Two Different Thermal Scanning systems at Changi Airport

There are now 29 thermal imaging systems deployed at Singapore's land, air and sea checkpoints.

These heat detectors used to spot people with a fever may soon become more commonplace as more commercial buildings begin to use them for SARS screening.

Two different types of thermal imaging systems are being deployed.

The scanner being used to screen travellers at Changi Airport is jointly developed by Singapore's Defence Science and Technology Agency (DSTA), and ST Electronics.

This thermal imaging system is a quick way to spot a person with a fever, one of the symptoms of SARS.

Once the requirements were set for the system, the engineers took about a week to develop and deploy their first machine.

A unique feature of this system is that it uses a thermal imager that was initially designed for military use.

It was designed for the military to find enemy targets in low visibility with a limited temperature range.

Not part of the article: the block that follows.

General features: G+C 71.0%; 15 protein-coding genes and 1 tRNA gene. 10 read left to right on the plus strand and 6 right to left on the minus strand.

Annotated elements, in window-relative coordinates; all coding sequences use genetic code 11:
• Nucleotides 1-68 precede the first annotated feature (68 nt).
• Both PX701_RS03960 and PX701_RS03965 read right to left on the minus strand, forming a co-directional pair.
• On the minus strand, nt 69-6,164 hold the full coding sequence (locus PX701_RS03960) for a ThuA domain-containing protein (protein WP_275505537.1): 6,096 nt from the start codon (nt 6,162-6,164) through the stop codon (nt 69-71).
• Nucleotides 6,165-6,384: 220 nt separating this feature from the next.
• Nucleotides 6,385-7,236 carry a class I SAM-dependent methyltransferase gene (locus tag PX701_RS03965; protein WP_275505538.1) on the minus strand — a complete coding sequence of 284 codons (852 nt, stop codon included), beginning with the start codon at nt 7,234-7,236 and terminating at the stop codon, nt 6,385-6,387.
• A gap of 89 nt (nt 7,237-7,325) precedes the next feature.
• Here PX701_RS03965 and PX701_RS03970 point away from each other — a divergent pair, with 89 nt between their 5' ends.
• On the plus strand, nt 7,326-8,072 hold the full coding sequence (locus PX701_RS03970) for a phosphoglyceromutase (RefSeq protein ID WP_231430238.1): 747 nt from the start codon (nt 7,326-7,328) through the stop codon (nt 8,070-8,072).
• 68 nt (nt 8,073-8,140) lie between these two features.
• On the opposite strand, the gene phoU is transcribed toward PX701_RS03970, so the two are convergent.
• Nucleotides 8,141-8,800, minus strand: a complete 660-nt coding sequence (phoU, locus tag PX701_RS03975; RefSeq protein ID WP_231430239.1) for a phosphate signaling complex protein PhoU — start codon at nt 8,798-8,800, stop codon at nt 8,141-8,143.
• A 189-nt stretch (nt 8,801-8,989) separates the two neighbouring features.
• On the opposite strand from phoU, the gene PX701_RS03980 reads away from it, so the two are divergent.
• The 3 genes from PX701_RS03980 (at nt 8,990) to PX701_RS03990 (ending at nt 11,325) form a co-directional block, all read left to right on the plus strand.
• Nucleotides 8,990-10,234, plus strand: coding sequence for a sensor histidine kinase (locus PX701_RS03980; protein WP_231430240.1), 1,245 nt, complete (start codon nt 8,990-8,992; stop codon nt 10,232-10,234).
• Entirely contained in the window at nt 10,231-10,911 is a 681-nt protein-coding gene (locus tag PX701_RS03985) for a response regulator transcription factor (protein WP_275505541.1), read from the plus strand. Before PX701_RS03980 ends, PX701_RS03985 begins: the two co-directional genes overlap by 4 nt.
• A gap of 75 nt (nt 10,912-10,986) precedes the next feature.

Because of this, the system's specifications are very stringent, and can measure minute temperature differences.

The system has a pre-set temperature and anyone with a higher temperature appears red on the monitor.

"This system deployed at the airport does not convert infra red energy into a temperature reading. It captures the raw IR radiation and compares it with a preset raw IR energy level," said Teo Chee Wah, programme manager, sensor division, DSTA.

However, to screen ground crew and other staff, the airport uses a commercially available radiometric thermal scanner.

This is different because it measures a wide temperature band, from zero to a thousand degrees Celsius.

"The radiometric thermometer has to be calibrated carefully, the accuracy as well the stability of the reading has to be carefully evaluated and assessed," Mr Teo said.

"It provides an absolute reading of the object and compares the temperature with a preset threshhold. One has to be careful in the conversion process."

This means some temperatures readings may have a small error at very low or very high temperatures.

DSTA, however, is looking to develop a commercial version based on the technology used by its military thermal scanners.